Dayton High sophomore gets another chance at normal life with transplant
More than a year after his heart transplant surgery, a banner still hangs in the living room. “Welcome home James. We love you.”
Printed in black ink on white paper, it has almost faded into the surroundings. But it’s a reminder to celebrate despite tragedies the family could not possibly forget.
“They all take it just like me – one day at a time, basically,” said James Patterson, 15.
The Dayton High School sophomore crashed his dirt bike in 2007. What seemed like a standard road burn from the crash developed into a staph infection, one resistant to the antibiotics usually used to treat them.
He spent two months at Madara Children’s Hospital, in a coma for the bulk of the time. While there, doctors discovered he had cardiomyopathy, a disease that weakens and enlarges the heart muscle.
About a month after his release, his mother, Michelle Patterson, who had posted vigil by his side during his illness and recovery, died from complications after viral pneumonia left her with an enlarged heart.
James, his twin brother Jacob and their two siblings Carlos and Sarah Robledo moved in with their grandmother Virginia Patterson.
As the family tried to adjust to new circumstances, James’s health started deteriorating. He was tired, dizzy and vomiting.
Doctors in the emergency room thought he might have pneumonia, but the X-ray revealed his heart was failing. He was flown to Primary Children’s Hospital then to the University of Utah, where he spent the next 10 months.
A mechanical pump kept his heart functioning until he was able to receive a new heart in June of 2009.
“I was nervous, but I knew all the doctors who were doing it,” he said. “So I knew they would do a good job.”
With no complications after the surgery, he was back home in Dayton by August, where he attended online classes until returning to school in November.
He said the transition back to school has been “pretty easy,” with his friends welcoming his return.
This year, he’s back to his old self, playing football, baseball and wrestling.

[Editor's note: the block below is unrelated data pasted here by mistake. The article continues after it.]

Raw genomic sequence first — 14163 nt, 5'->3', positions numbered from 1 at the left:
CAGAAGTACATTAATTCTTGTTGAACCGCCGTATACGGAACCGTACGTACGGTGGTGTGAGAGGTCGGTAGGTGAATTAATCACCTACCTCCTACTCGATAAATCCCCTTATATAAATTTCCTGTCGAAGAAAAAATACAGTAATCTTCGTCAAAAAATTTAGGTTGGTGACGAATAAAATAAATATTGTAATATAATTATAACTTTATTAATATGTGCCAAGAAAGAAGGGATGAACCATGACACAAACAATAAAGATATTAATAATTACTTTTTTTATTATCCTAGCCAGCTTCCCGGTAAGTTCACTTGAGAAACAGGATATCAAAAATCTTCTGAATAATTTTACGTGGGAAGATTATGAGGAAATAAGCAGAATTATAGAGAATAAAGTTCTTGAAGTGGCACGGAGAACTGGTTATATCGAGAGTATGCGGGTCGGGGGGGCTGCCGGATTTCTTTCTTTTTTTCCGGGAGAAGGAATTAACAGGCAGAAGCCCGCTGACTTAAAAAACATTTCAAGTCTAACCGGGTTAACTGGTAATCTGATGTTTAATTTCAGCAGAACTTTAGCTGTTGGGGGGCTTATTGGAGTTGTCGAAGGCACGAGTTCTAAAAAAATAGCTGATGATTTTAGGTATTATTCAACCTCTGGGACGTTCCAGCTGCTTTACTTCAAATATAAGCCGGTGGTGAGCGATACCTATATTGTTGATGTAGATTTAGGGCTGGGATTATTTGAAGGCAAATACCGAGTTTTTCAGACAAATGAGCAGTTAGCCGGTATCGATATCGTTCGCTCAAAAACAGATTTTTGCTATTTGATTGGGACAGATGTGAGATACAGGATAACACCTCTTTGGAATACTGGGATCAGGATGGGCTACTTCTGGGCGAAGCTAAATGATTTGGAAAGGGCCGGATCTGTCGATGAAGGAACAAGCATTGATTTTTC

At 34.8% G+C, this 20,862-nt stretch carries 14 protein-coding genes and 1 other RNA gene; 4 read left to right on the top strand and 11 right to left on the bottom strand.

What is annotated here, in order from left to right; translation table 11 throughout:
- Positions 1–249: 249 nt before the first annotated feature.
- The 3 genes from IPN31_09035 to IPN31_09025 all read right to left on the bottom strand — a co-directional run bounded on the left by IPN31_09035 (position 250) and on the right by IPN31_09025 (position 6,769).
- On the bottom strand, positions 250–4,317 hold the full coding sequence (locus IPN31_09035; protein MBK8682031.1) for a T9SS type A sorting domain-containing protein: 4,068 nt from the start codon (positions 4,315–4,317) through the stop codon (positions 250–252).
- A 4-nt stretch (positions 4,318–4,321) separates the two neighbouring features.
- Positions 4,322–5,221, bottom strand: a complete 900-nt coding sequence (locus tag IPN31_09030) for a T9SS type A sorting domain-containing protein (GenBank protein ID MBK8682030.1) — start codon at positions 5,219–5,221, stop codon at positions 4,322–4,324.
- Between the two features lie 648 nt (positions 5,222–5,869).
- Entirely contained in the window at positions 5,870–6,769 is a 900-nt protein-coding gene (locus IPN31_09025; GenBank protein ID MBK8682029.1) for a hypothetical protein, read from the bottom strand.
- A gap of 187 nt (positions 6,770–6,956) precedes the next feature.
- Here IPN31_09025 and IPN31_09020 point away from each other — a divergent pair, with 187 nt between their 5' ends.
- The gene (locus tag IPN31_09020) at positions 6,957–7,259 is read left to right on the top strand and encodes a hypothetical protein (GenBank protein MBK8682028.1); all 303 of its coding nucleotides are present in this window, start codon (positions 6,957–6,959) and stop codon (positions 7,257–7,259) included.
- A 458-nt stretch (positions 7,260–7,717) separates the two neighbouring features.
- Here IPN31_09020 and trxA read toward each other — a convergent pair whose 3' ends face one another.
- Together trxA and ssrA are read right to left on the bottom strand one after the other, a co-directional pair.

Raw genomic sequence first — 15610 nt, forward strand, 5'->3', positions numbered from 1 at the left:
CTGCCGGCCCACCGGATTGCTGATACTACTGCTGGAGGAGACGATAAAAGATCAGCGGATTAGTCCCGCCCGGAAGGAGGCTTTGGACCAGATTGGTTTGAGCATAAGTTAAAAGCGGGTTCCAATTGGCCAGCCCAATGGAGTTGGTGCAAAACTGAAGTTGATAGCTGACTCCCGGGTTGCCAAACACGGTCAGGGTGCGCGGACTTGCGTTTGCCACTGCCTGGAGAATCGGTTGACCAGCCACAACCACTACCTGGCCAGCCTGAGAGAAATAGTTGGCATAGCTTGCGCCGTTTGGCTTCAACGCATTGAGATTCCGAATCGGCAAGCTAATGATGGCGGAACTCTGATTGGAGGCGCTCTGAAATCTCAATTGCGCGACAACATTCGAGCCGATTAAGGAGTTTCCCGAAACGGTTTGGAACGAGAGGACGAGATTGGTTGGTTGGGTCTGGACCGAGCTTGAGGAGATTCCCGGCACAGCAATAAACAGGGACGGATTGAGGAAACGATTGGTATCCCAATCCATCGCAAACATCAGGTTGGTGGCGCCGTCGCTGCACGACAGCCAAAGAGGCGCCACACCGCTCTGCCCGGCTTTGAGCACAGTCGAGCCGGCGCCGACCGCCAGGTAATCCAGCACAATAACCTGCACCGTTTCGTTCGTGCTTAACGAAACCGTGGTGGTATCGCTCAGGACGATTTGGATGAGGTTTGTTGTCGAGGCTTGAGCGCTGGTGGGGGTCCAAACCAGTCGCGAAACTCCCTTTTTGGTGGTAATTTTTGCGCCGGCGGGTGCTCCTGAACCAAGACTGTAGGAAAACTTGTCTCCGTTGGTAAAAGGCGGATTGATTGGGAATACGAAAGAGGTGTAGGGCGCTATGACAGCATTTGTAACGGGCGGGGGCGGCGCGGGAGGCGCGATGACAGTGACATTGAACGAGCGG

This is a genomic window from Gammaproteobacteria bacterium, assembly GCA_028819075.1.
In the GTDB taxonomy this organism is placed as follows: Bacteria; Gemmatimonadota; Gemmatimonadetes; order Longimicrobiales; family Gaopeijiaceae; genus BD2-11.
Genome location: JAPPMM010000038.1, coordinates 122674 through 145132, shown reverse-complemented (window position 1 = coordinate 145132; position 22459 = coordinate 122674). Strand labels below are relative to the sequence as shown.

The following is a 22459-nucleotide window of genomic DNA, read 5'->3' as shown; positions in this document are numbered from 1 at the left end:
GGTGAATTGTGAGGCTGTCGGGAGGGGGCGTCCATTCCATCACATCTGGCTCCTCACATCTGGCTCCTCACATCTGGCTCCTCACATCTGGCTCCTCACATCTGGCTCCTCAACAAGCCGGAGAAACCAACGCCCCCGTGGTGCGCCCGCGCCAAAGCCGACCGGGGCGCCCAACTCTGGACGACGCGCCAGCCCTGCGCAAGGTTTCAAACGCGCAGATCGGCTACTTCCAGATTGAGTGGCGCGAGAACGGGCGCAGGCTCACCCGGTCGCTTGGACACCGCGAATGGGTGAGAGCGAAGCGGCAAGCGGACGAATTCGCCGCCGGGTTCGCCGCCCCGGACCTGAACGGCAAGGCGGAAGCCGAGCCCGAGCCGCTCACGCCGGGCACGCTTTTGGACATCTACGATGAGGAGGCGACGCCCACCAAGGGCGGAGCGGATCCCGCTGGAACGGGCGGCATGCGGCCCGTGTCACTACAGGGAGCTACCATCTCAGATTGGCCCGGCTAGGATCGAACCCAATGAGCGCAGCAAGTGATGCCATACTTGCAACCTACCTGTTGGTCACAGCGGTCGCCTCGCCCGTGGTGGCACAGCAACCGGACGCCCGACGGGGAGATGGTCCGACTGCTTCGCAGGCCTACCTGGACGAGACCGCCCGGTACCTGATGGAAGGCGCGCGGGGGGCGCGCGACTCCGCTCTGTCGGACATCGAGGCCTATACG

“I can do whatever I want,” he said. “That’s what the doctors said.”
Although he has to pay closer attention to his heart rate, starting slow at first then building up, he said he doesn’t think much about the transplant organ.
“It feels just like my heart,” he said.
But just as James is embracing all life has to offer, his twin, Jacob, is taking a step back.
While James was in the hospital, doctors tested his siblings for the genetic heart condition. Jacob tested positive.
Because it was caught early enough, he can be treated with medication but will likely need a transplant sometime in the future as well.
As such, he cannot compete in organized sports.
“It hurts,” he said. “But I’ve gotten used to it.”
He said it was “devastating” to watch his brother go through the process and knows what’s in store for him.
“It’s scary,” he said. “I know I’ll have to go through it, but when it happens it happens. I just have to go through life the same way. I can’t change anything.”
Despite the hardships they’ve gone through and the challenges that remain, Jacob is determined the family will overcome.
“We came through it,” he said. “We still live life. We don’t let it pull us apart.”
And James feels a responsibility to make the most out of his second chance at life.
“I think anything’s possible now that the doctors did this,” he said. “I know I can do whatever I want. If I don’t, I’ll just be cheating myself.”
The family will take a break this week with a Hawaiian vacation provided by the Make-A-Wish Foundation, which grants the wishes of children with life-threatening illnesses.
“It will take a lot of stress off of all of us,” Jacob said. “We won’t have to worry about anything, just having fun.”
When they return, life will resume.
“They miss their mom and I do, too,” Virginia said. “I just have to take care of them the best I can. They’re good kids.
“God is in control, so you just have to say, here we go again.”